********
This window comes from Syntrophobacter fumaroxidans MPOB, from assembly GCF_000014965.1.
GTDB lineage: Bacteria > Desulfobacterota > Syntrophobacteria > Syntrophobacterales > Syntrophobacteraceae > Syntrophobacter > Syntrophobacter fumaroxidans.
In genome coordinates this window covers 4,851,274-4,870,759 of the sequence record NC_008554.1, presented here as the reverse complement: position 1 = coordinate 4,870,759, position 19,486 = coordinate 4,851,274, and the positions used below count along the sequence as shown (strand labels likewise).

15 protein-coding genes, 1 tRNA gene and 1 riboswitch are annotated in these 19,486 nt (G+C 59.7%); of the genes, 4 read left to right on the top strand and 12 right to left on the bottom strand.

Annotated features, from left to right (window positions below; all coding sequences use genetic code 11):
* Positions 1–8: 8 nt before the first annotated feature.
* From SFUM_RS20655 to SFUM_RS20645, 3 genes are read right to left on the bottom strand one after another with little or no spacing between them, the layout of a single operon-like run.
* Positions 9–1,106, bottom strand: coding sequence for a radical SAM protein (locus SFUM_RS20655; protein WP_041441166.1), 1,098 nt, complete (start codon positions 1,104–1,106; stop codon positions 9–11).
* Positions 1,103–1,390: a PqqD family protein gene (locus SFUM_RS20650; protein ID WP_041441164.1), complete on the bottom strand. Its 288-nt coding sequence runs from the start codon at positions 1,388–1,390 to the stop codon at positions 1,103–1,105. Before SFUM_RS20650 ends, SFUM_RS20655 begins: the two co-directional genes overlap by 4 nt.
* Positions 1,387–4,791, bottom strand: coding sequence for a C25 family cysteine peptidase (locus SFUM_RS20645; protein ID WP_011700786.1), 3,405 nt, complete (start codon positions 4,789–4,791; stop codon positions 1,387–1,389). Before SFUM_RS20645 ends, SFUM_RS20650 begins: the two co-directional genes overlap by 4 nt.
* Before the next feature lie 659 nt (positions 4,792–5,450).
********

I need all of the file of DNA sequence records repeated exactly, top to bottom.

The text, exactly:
This window comes from Syntrophobacter fumaroxidans MPOB, from assembly GCF_000014965.1.
GTDB lineage: Bacteria > Desulfobacterota > Syntrophobacteria > Syntrophobacterales > Syntrophobacteraceae > Syntrophobacter > Syntrophobacter fumaroxidans.
In genome coordinates this window covers 4,851,274-4,870,759 of the sequence record NC_008554.1, presented here as the reverse complement: position 1 = coordinate 4,870,759, position 19,486 = coordinate 4,851,274, and the positions used below count along the sequence as shown (strand labels likewise).

15 protein-coding genes, 1 tRNA gene and 1 riboswitch are annotated in these 19,486 nt (G+C 59.7%); of the genes, 4 read left to right on the top strand and 12 right to left on the bottom strand.

Annotated features, from left to right (window positions below; all coding sequences use genetic code 11):
* Positions 1–8: 8 nt before the first annotated feature.
* From SFUM_RS20655 to SFUM_RS20645, 3 genes are read right to left on the bottom strand one after another with little or no spacing between them, the layout of a single operon-like run.
* Positions 9–1,106, bottom strand: coding sequence for a radical SAM protein (locus SFUM_RS20655; protein WP_041441166.1), 1,098 nt, complete (start codon positions 1,104–1,106; stop codon positions 9–11).
* Positions 1,103–1,390: a PqqD family protein gene (locus SFUM_RS20650; protein ID WP_041441164.1), complete on the bottom strand. Its 288-nt coding sequence runs from the start codon at positions 1,388–1,390 to the stop codon at positions 1,103–1,105. Before SFUM_RS20650 ends, SFUM_RS20655 begins: the two co-directional genes overlap by 4 nt.
* Positions 1,387–4,791, bottom strand: coding sequence for a C25 family cysteine peptidase (locus SFUM_RS20645; protein ID WP_011700786.1), 3,405 nt, complete (start codon positions 4,789–4,791; stop codon positions 1,387–1,389). Before SFUM_RS20645 ends, SFUM_RS20650 begins: the two co-directional genes overlap by 4 nt.
* Before the next feature lie 659 nt (positions 4,792–5,450).